SUNY Potsdam’s Department of Geology Unveils New Geoscience Garden Alongside Timerman Hall
SUNY Potsdam is now home to a new Geoscience Garden, featuring boulders and rock slabs oriented to mimic the actual geology of Northern New York. The new outdoor educational resource is the only installation of its type in the SUNY System and within the region.
Faculty from SUNY Potsdam’s Department of Geology conceived of the new Geoscience Garden as a permanent outdoor “classroom” and community resource for teaching field skills in a simulated real-world environment.
“It’s sometimes hard to teach basic skills in the field. The rock is not always exposed, there may be wildlife present or you’re trying to work on the side of the road,” said Assistant Professor of Geology Dr. Page Quinton, who helped create the garden. “We have constructed classic examples of outcrops representing the geology of Northern New York.”
Upstone Materials, a subsidiary of Barrett Industries, generously donated all of the specimens for SUNY Potsdam’s Geoscience Garden, which Quinton and her colleagues chose from Upstone’s 12 quarries across Northern New York. In total, there are 49 rocks, totaling 48,000 tons, ranging in age from 1.1 billion years to 2 million years.
Quinton collaborated with her colleagues, Dr. Michael Rygel, Dr. Sara Bier and Dr. Kamal Humagain, on developing and completing the garden.
“Once the boulders and rock slabs were here, we had to decide how to arrange them. They are oriented in specific ways to show geologic structures, and to reflect the actual formations in our area,” Quinton said. “The Geoscience Garden will provide students with a field environment to practice field-based observations and skills, so they are prepared as they go on to careers and to advanced studies.”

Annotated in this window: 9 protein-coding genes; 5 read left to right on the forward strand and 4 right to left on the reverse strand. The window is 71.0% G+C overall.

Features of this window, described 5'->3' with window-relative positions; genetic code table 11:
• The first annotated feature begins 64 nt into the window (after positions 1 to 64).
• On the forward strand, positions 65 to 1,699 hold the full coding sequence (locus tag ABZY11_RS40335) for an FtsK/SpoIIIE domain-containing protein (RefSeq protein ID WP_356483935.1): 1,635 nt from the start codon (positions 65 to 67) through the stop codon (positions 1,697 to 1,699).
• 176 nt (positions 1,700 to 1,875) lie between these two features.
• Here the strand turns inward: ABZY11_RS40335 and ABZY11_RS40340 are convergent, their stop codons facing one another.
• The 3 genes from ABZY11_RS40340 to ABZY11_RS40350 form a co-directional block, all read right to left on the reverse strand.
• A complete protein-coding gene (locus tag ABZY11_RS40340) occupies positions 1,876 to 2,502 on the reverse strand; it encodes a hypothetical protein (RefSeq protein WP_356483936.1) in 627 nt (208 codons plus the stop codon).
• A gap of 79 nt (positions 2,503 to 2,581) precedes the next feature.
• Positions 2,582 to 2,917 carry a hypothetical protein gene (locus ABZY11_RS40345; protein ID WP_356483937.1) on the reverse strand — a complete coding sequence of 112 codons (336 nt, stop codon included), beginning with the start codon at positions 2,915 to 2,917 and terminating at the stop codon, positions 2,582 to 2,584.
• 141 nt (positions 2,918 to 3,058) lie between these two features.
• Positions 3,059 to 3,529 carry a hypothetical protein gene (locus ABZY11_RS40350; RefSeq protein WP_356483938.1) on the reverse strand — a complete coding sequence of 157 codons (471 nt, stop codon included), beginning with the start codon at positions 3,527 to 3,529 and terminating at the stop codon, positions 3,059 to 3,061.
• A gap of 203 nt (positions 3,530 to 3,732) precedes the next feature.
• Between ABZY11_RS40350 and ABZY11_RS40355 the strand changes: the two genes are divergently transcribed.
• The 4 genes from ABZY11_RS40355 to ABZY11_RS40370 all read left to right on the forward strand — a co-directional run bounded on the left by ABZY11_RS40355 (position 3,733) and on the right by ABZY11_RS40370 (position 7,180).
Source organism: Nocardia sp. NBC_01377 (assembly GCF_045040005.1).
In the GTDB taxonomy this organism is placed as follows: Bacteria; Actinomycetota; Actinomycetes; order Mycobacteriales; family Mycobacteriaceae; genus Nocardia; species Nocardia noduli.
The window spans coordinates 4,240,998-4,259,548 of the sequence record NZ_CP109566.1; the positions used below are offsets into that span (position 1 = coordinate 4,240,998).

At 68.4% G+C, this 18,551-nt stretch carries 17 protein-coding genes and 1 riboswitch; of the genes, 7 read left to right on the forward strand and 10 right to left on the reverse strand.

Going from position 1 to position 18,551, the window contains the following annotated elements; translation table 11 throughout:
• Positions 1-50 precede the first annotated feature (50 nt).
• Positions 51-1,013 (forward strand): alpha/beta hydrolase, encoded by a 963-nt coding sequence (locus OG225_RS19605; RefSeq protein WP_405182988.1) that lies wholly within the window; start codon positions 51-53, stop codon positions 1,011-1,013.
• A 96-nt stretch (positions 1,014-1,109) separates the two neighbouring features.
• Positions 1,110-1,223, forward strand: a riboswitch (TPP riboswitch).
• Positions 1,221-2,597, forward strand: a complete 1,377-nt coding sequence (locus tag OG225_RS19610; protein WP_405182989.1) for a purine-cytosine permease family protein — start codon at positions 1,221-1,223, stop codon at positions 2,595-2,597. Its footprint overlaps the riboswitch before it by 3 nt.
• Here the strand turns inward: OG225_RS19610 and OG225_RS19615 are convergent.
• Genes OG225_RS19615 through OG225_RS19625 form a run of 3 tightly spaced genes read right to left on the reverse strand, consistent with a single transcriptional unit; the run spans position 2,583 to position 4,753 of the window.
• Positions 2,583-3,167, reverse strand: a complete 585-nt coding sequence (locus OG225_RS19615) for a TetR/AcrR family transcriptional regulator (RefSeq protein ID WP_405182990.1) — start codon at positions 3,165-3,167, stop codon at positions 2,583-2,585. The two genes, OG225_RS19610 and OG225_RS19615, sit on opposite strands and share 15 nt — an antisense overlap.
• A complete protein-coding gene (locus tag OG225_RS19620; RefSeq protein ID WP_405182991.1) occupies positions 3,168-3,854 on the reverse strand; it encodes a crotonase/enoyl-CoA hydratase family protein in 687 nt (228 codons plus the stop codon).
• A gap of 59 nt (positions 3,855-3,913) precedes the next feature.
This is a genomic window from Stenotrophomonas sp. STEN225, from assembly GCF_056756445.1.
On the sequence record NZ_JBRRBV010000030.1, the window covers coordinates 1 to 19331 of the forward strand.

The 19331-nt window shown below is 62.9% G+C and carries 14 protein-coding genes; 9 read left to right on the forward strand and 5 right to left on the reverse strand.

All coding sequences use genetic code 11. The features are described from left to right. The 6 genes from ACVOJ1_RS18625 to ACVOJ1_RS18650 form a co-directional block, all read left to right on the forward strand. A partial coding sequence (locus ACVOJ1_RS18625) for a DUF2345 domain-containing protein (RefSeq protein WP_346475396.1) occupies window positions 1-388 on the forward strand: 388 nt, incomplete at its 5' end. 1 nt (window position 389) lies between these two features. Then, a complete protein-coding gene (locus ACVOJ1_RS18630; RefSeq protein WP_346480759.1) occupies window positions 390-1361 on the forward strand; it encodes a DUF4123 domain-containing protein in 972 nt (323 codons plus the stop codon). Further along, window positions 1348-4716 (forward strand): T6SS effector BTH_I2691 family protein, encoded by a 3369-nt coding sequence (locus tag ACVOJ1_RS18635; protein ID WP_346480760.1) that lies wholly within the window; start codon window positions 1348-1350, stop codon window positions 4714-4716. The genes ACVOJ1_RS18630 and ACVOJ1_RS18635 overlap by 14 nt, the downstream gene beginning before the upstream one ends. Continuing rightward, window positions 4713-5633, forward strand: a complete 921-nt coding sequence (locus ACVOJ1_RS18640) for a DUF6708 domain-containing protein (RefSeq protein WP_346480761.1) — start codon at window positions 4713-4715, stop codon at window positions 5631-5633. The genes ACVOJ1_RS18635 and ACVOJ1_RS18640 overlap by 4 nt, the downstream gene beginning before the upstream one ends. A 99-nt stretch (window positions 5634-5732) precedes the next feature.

The Geoscience Garden is located alongside Timerman Hall, which houses the geology and physics departments. Faculty are finalizing informational signs and online resources to complement the installation. The garden is designed to be a community resource, and can be used for high school class trip activities, local groups and by other universities.
“Any earth science course can use the space to learn about rock identification or how to do things like ‘tell time’ with rocks and look at how environments have changed. For younger students, we are also adding fossil beds,” Quinton said.
The SUNY Potsdam Geoscience Garden was funded by a SUNY Expanded Investment and Performance Fund grant. It was also made possible by generous donations from Upstone Materials, Bicknell Building Supply and Merriman Lumber, and received support from SUNY Potsdam’s Wagner Institute for Sustainability and Ecological Research (WISER). Physical Plant staff provided labor and needed equipment to help complete the project.
SUNY Potsdam’s Department of Geology prepares students for in-demand careers in the sciences, or for further study on the graduate or professional level. The department offers majors in geology and geographic information science (GIS), with a strong focus on both lab and field experience. To learn more, visit http://www.potsdam.edu/academics/AAS/Geology.
About SUNY Potsdam:
Founded in 1816, The State University of New York at Potsdam is one of America’s first 50 colleges—and the oldest institution within SUNY. Now in its third century, SUNY Potsdam is distinguished by a legacy of pioneering programs and educational excellence. The College currently enrolls approximately 3,600 undergraduate and graduate students. Home to the world-renowned Crane School of Music, SUNY Potsdam is known for its challenging liberal arts and sciences core, distinction in teacher training and culture of creativity. To learn more, visit www.potsdam.edu.